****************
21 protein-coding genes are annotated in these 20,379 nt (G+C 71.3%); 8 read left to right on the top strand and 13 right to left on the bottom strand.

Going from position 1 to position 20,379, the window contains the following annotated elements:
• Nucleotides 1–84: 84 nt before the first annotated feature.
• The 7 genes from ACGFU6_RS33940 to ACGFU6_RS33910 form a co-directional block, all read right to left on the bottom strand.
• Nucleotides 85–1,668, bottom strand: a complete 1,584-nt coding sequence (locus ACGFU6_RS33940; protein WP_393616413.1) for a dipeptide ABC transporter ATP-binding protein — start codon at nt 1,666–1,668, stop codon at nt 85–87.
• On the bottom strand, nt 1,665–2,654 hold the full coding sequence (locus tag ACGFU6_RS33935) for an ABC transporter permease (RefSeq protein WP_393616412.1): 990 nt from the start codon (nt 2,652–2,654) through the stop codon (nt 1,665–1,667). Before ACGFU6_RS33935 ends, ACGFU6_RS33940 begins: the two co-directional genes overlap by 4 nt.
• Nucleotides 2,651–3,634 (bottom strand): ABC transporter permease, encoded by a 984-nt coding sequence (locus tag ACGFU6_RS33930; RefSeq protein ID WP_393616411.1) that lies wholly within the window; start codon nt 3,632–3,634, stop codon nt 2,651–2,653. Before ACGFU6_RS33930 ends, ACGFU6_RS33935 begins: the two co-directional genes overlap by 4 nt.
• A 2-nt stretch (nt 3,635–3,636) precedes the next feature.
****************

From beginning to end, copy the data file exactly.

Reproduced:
21 protein-coding genes are annotated in these 20,379 nt (G+C 71.3%); 8 read left to right on the top strand and 13 right to left on the bottom strand.

Going from position 1 to position 20,379, the window contains the following annotated elements:
• Nucleotides 1–84: 84 nt before the first annotated feature.
• The 7 genes from ACGFU6_RS33940 to ACGFU6_RS33910 form a co-directional block, all read right to left on the bottom strand.
• Nucleotides 85–1,668, bottom strand: a complete 1,584-nt coding sequence (locus ACGFU6_RS33940; protein WP_393616413.1) for a dipeptide ABC transporter ATP-binding protein — start codon at nt 1,666–1,668, stop codon at nt 85–87.
• On the bottom strand, nt 1,665–2,654 hold the full coding sequence (locus tag ACGFU6_RS33935) for an ABC transporter permease (RefSeq protein WP_393616412.1): 990 nt from the start codon (nt 2,652–2,654) through the stop codon (nt 1,665–1,667). Before ACGFU6_RS33935 ends, ACGFU6_RS33940 begins: the two co-directional genes overlap by 4 nt.
• Nucleotides 2,651–3,634 (bottom strand): ABC transporter permease, encoded by a 984-nt coding sequence (locus tag ACGFU6_RS33930; RefSeq protein ID WP_393616411.1) that lies wholly within the window; start codon nt 3,632–3,634, stop codon nt 2,651–2,653. Before ACGFU6_RS33930 ends, ACGFU6_RS33935 begins: the two co-directional genes overlap by 4 nt.
• A 2-nt stretch (nt 3,635–3,636) precedes the next feature.